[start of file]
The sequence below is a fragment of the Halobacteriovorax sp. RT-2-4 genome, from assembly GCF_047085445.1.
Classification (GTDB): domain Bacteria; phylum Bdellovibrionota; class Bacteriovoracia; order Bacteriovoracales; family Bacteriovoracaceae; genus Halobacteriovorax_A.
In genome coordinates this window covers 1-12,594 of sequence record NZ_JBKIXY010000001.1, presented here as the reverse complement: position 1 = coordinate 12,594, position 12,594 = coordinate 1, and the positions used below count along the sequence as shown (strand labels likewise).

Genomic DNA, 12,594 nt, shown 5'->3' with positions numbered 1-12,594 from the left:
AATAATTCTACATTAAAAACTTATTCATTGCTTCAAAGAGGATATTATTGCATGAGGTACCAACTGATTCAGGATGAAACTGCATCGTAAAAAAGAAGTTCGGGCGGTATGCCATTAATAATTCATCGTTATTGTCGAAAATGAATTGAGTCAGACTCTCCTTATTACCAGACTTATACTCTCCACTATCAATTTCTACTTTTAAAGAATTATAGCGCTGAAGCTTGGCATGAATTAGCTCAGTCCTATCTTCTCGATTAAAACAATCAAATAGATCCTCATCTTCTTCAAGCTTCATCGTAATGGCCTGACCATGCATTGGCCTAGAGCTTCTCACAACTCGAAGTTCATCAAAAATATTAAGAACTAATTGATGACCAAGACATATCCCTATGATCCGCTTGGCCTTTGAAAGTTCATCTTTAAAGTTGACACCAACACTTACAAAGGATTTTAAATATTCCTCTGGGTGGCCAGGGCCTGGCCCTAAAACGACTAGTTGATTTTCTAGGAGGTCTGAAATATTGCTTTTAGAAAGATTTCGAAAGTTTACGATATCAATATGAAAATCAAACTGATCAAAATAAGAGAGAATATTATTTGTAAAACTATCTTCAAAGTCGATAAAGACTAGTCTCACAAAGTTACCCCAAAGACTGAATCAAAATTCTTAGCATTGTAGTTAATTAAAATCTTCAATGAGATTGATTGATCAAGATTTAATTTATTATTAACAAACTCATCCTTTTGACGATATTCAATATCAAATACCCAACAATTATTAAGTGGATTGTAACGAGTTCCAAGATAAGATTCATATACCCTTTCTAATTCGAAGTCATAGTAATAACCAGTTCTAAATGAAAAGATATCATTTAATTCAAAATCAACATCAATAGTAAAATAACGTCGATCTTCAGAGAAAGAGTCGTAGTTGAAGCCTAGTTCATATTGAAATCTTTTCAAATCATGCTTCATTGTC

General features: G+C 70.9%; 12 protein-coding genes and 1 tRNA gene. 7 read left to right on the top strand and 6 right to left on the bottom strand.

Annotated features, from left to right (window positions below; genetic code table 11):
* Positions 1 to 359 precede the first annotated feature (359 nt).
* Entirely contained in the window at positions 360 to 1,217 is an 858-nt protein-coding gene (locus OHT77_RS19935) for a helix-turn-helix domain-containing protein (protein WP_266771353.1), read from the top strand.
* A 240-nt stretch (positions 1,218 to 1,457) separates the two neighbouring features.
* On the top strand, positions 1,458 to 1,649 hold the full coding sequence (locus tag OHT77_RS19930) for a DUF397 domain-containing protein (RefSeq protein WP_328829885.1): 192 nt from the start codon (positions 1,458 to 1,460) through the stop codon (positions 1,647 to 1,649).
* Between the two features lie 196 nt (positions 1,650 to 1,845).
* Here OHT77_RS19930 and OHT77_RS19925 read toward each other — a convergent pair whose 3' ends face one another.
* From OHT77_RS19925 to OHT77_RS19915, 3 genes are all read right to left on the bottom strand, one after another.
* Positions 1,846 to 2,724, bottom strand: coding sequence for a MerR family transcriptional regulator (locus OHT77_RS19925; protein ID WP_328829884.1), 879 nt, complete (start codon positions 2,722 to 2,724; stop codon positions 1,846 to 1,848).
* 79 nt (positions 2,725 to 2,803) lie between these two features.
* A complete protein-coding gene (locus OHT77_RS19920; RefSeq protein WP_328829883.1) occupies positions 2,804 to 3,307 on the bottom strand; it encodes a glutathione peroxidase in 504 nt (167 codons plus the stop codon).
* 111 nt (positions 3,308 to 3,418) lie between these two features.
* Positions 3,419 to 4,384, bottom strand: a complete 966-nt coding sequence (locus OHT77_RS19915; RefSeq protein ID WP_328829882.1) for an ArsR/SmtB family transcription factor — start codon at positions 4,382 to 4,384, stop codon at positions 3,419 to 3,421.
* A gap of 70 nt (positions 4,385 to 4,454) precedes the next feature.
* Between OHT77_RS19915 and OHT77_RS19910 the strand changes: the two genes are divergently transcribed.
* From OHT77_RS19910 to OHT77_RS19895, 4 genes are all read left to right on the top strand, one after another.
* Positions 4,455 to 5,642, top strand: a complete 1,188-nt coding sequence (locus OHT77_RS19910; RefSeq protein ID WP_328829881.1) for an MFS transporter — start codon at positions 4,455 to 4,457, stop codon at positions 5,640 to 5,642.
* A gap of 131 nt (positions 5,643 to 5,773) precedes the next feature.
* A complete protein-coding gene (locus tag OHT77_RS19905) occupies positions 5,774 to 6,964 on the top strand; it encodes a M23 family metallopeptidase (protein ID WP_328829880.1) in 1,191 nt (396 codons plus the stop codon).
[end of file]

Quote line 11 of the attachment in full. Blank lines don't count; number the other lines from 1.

* On the top strand, positions 1,458 to 1,649 hold the full coding sequence (locus tag OHT77_RS19930) for a DUF397 domain-containing protein (RefSeq protein WP_328829885.1): 192 nt from the start codon (positions 1,458 to 1,460) through the stop codon (positions 1,647 to 1,649).